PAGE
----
One of the major focuses on policy in recent years has been a five cent fee on disposable bags. A small fee on single-use bags in stores creates an incentive for consumers to bring their own reusable bags to the store causing a decrease in the use of single use bags in that jurisdiction. These bags make up a large percentage of the trash that pollutes our watershed and by reducing them at their source, we are reducing the abundance found in our watershed.
In January 2009, the District of Columbia became the first city in the nation to implement a fee on single-use disposable plastic and paper bags. The legislation, the Anacostia River Cleanup and Protection Act of 2009, requires stores that sell food to charge 5¢ for each plastic or paper bag distributed at the point of purchase.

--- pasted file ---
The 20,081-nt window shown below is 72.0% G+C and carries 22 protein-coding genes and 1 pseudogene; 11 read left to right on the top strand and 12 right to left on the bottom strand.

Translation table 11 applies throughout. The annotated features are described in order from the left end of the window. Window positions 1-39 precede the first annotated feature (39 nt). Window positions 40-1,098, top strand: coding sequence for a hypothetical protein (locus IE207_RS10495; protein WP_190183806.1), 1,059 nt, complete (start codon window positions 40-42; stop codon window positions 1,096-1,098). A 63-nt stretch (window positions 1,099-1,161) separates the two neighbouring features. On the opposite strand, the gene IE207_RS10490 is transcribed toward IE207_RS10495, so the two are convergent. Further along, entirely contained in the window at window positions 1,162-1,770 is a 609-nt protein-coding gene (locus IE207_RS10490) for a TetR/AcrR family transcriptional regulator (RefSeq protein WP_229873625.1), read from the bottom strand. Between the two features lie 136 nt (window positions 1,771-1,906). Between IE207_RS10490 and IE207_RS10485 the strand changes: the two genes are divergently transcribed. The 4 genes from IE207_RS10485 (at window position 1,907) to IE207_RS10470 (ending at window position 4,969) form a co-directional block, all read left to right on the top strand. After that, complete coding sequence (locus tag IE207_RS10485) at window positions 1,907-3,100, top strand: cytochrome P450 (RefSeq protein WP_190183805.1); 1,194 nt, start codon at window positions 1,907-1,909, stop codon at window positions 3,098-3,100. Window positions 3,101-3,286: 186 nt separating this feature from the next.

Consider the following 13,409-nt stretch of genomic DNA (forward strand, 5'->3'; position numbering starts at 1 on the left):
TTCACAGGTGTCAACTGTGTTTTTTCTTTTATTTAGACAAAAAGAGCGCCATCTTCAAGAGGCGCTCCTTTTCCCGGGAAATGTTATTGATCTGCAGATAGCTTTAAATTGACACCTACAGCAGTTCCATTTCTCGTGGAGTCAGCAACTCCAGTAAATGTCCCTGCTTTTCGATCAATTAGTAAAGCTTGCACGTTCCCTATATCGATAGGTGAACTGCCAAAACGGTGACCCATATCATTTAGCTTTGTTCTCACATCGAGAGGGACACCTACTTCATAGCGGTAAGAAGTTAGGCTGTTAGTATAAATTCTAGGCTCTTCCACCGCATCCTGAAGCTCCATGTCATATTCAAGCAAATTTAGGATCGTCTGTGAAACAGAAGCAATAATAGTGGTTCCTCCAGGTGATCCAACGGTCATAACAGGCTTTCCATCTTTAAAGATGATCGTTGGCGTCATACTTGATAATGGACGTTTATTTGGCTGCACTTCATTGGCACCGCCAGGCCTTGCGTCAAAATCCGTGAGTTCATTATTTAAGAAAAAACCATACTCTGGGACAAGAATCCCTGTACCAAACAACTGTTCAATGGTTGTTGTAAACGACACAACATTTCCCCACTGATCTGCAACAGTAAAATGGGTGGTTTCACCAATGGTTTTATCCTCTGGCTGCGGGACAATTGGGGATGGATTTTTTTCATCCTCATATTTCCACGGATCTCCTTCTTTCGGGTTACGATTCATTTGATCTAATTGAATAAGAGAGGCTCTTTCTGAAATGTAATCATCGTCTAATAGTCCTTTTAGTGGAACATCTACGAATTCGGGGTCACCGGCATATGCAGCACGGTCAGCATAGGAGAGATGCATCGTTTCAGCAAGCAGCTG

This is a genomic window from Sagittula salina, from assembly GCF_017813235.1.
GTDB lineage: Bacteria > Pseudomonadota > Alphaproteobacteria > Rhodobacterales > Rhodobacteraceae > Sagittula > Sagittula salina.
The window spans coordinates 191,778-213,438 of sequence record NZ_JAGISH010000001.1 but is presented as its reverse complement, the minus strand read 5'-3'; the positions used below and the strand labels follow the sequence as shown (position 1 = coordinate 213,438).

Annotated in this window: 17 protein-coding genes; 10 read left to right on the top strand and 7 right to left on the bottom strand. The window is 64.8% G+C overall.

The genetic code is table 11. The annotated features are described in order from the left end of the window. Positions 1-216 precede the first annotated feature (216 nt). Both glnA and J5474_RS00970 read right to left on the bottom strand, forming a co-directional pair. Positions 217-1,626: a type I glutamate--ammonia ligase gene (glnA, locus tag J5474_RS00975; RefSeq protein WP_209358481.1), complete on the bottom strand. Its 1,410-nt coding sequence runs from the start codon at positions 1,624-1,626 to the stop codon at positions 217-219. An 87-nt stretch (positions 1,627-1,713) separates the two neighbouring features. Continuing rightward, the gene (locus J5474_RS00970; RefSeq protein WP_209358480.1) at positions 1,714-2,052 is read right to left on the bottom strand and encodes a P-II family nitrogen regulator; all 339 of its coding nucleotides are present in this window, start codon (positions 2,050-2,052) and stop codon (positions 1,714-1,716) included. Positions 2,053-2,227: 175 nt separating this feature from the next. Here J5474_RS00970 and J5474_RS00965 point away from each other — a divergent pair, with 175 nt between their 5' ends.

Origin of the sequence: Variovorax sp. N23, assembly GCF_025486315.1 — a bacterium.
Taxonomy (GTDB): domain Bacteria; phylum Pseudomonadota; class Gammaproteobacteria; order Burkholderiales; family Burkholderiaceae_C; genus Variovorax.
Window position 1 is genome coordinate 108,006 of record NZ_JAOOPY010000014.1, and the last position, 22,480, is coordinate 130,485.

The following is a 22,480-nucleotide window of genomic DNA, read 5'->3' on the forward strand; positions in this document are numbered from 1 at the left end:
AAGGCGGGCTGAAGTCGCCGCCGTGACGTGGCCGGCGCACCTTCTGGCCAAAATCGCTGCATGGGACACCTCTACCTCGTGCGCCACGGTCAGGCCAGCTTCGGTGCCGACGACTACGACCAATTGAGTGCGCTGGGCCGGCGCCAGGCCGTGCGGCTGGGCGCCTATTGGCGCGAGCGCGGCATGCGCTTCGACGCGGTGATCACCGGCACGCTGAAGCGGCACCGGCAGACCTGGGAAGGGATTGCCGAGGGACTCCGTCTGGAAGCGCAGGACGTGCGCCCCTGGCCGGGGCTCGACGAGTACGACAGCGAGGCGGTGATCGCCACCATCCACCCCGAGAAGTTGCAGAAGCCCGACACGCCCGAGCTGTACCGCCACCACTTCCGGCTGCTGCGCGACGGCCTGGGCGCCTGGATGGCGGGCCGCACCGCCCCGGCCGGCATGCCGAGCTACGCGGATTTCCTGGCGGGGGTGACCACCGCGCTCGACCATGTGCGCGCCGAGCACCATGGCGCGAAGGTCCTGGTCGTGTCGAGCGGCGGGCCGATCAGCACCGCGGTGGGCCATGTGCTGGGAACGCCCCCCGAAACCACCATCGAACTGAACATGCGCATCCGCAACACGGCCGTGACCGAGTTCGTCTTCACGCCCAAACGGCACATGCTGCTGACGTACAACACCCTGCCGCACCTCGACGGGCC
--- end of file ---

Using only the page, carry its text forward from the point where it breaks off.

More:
Proof of Success: Since enacting the bill, DC has seen an estimated 50% reduction in the use of disposable carry out bags. In a poll we conducted in 2010, 78% of businesses reported either positive or no impact to their business and 75% of DC residents reported using fewer single-use plastic bags. For more results on from our single-use plastic bags see the report.
Montgomery County also passed bag fee legislation that took effect on January 1, 2012. Similar to the District’s bag fee, this bill institutes a five-cent charge on paper or plastic carryout bags. Profits from this fee will go to the County’s Water Quality Protection Charge (WQPC) fund.
For the past couple of years, we have been working with the Trash Free Maryland Alliance on a statewide bag fee and legislation that would allow Prince George’s County to pass five cent bag fee. While neither piece of legislation passed in 2012, we will continue to collaborate with The Trash Free Maryland Alliance members on solutions for plastic bag solutions.